If there is a key sign of identity in tourism in Spain that combines modernity and tradition, it is the Paradores nacionales. We can boast that in Spain a whole series of historic buildings, convents and even castles have been converted into first-class hotel centres. We are talking about the public hotel chain Paradores, and its president, Pedro Saura.
This year we have new challenges for tourism in terms of the Russian invasion of Ukraine and the energy crisis, how does it look for Paradores?
This is a different, more optimistic FITUR, and that's how we want to face the year. Last year already saw good results in terms of revenue and profits, and now what we want to say at FITUR to the world and to customers is that Paradores is going to face these changes in demand like no one else. We talk about health safety in the establishments, the importance of the environment, experiences and the destination, as important as the hospitality side. We also wanted to convey this message of facing up to change through our stand with the Paradores DNA.
What offers does Paradores make? Are we talking about value for money?
If we compare with other times, there was not so much importance in that quality-price ratio. Now the Parador is a destination in itself. There are many customers who actually want to go not so much to the destination but to the Parador itself. And it is important to tell them what the Parador represents in history and to offer them experiences such as gastronomy. I believe that Paradores has a long life, now in 2028 we will be 100 years old, and it will continue to be so because the future of tourism is already being fulfilled by Paradores.
National or international tourism?
Paradores can respond to both national and international demand. It is true that we want to encourage more foreigners to visit us, and these are the plans we have in the strategic plan. It is true that our Paradors are full on weekends, but there are many other days and seasons other than the summer when we have availability, rooms and staff to provide a service. Looking to the future, one of the levers we want to activate is the greater presence of foreigners in Paradors.
We at the Association of European Journalists hold our Defence Seminar at the Parador de Toledo, where the views and the service are magnificent.
Yes, in what is called MICE, business tourism in general, we also have to grow. Every day our team, which consists of 4,300 people spread throughout the country, wakes up with the idea of improving and doing better than the day before because we owe it to these clients and because they demand excellence. Improving also means getting to know our customers better and knowing what they demand. That is another strategic line we are working on.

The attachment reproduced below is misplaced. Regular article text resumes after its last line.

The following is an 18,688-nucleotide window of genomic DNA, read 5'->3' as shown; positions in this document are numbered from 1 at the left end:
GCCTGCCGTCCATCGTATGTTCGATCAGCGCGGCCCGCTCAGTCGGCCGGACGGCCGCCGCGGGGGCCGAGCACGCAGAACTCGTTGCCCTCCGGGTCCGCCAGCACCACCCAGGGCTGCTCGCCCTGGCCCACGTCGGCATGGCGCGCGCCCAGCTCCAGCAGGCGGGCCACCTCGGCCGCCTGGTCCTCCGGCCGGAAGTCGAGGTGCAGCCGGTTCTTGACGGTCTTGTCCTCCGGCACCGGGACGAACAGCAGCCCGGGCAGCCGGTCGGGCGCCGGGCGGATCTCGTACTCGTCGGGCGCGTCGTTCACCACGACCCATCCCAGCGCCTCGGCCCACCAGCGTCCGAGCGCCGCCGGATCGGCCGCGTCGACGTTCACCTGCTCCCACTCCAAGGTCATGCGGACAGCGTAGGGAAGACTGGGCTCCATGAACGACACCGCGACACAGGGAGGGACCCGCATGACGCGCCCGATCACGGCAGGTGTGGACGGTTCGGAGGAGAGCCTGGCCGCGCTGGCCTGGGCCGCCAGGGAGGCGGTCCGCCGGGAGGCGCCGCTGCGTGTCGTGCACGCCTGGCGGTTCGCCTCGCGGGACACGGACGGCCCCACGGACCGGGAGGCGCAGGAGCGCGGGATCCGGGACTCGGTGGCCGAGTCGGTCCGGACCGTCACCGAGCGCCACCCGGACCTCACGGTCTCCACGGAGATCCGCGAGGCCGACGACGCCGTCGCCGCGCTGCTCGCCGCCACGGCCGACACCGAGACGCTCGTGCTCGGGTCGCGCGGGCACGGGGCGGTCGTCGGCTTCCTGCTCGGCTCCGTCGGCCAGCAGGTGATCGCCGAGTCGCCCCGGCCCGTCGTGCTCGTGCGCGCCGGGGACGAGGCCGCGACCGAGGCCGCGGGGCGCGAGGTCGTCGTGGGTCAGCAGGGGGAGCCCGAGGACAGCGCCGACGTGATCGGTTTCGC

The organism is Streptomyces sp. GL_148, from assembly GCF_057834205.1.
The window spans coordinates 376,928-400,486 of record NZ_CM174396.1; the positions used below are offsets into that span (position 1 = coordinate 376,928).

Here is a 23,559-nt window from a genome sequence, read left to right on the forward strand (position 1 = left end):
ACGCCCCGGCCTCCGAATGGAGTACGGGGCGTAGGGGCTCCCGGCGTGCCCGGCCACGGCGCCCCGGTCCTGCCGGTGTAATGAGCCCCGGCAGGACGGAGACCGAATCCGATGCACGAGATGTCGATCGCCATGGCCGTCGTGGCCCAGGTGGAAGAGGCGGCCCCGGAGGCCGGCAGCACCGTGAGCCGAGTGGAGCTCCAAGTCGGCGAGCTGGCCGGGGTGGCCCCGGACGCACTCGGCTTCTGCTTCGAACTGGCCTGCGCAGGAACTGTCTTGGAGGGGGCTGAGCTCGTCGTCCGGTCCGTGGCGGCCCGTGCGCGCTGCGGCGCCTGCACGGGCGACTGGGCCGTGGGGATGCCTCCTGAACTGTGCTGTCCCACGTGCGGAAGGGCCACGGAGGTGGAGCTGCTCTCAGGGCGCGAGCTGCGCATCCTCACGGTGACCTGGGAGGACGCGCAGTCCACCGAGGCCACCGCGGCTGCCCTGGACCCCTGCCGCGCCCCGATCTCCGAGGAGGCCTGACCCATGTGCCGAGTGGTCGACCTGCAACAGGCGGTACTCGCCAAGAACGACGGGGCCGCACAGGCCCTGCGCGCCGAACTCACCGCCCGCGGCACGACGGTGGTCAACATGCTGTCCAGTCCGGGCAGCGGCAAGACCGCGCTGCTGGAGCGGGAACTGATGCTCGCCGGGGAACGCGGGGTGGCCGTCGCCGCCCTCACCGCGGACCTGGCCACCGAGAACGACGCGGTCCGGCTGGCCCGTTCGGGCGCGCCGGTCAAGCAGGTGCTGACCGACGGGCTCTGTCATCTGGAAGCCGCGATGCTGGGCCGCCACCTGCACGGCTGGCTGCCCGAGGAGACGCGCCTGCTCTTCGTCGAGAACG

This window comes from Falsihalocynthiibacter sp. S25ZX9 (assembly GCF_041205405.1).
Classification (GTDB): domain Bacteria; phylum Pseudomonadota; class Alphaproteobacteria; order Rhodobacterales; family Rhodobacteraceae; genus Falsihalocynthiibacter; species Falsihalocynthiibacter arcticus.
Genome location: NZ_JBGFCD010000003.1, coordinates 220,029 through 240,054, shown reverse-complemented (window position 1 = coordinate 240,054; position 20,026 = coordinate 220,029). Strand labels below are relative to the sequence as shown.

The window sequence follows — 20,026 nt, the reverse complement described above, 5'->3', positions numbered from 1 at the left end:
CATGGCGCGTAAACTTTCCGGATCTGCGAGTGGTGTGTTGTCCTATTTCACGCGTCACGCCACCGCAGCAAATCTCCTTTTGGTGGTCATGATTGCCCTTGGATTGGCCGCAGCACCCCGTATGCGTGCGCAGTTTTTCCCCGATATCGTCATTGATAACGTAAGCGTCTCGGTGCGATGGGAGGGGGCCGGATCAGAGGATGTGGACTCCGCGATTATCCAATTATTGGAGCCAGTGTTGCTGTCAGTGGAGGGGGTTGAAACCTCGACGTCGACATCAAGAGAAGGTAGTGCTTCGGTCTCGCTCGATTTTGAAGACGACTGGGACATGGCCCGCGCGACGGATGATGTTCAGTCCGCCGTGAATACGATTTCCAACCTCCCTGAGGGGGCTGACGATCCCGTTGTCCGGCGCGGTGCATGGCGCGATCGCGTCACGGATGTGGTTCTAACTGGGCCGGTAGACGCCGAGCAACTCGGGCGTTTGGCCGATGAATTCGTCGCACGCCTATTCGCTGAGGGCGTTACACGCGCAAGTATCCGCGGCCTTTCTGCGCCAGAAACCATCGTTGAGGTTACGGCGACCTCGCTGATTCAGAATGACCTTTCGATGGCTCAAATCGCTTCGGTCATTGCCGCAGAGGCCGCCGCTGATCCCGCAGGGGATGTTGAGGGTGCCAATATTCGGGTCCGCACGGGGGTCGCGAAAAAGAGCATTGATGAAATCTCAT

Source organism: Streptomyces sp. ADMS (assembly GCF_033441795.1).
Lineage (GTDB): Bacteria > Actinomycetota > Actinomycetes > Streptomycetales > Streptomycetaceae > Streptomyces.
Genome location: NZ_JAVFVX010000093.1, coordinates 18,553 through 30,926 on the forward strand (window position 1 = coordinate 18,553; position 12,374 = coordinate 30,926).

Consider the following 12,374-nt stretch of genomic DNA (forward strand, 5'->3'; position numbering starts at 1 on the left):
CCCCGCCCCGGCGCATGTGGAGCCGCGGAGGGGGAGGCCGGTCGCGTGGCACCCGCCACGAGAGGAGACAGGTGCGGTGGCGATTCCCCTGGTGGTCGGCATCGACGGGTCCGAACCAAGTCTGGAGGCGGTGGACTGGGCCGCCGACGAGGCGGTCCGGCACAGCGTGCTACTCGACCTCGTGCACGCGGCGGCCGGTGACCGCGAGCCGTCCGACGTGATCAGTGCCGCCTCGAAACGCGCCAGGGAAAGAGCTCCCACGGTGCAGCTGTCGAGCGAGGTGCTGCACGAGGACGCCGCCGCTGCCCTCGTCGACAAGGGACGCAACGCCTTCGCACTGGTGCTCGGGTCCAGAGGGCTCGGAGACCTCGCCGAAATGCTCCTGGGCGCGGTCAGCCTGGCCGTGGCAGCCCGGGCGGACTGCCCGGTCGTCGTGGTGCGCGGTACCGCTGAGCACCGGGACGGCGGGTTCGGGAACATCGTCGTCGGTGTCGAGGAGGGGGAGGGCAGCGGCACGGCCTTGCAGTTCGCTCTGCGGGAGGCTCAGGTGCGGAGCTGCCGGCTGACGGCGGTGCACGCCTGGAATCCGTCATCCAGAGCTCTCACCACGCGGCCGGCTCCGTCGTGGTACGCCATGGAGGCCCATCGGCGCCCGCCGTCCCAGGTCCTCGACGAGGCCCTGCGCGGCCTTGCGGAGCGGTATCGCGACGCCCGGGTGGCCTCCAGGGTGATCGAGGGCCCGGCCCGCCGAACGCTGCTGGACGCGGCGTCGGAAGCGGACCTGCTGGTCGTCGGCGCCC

There are many demands, such as the health issue that has been so important during these two years of pandemic, but there are also other realities, am I exaggerating if I say that wifi is now more important than the bed?
For many young people I would say that wifi is more important than the bed. Maybe people of our generation wouldn't understand that, but if we have problems with wifi in a parador, we have more problems with young people.
I think we have challenges ahead of us and we hope to face them as we responded to health security. During the pandemic, we developed protocols that the competition modestly followed, protocols to preserve health safety at that time: the clamps, the separations or the shifts to go to breakfast.
Then we also have the advantage that the Paradors are large, open spaces, and that also helps to improve sanitary conditions in Paradors. All of this worked and people recognised it during and after the pandemic.
Have new paradors been refurbished or have new ones been created?
We have inaugurated the 47th Parador on the Costa da Morte, in Galicia, a Parador that is worthwhile because it has the latest trends. We have also done a refurbishment in Lerma which is also worthwhile. There are three paradors that we are building with Turespaña and that will be put into operation between this year and next year. These are in Ibiza, in Veruela (Aragón) and in Molina de Aragón (Castilla La Mancha), and will make the number of paradors 100. We are delighted to increase the offer, but what we are very focused on now is to improve and respond to the demands in those 100 paradors.
We are also promoting the modernity and tradition that allows, as you said, young people to go to Paradores.
That is the idea. The stand we have here is an allegory of Paradores, it is earth and sky. From the earth come the buildings where history is built - part of the History of Spain has been built in Paradores - but at the same time we are looking at the sky, we are looking at the future, new demands, sustainability, new product packages, and this is what we want to tell the world with our stand, that we are past and future. Between earth and heaven is paradise.
Watching Game of Thrones, you could also film series in Paradores.
That is another angle of tourism, the cinematographic one. There are several paradors that have been used for films or series.
Finally, we want to say at FITUR that the company is still alive, that almost 100 years have passed, and that it makes more sense than ever to go to Paradores because the future goes with this company.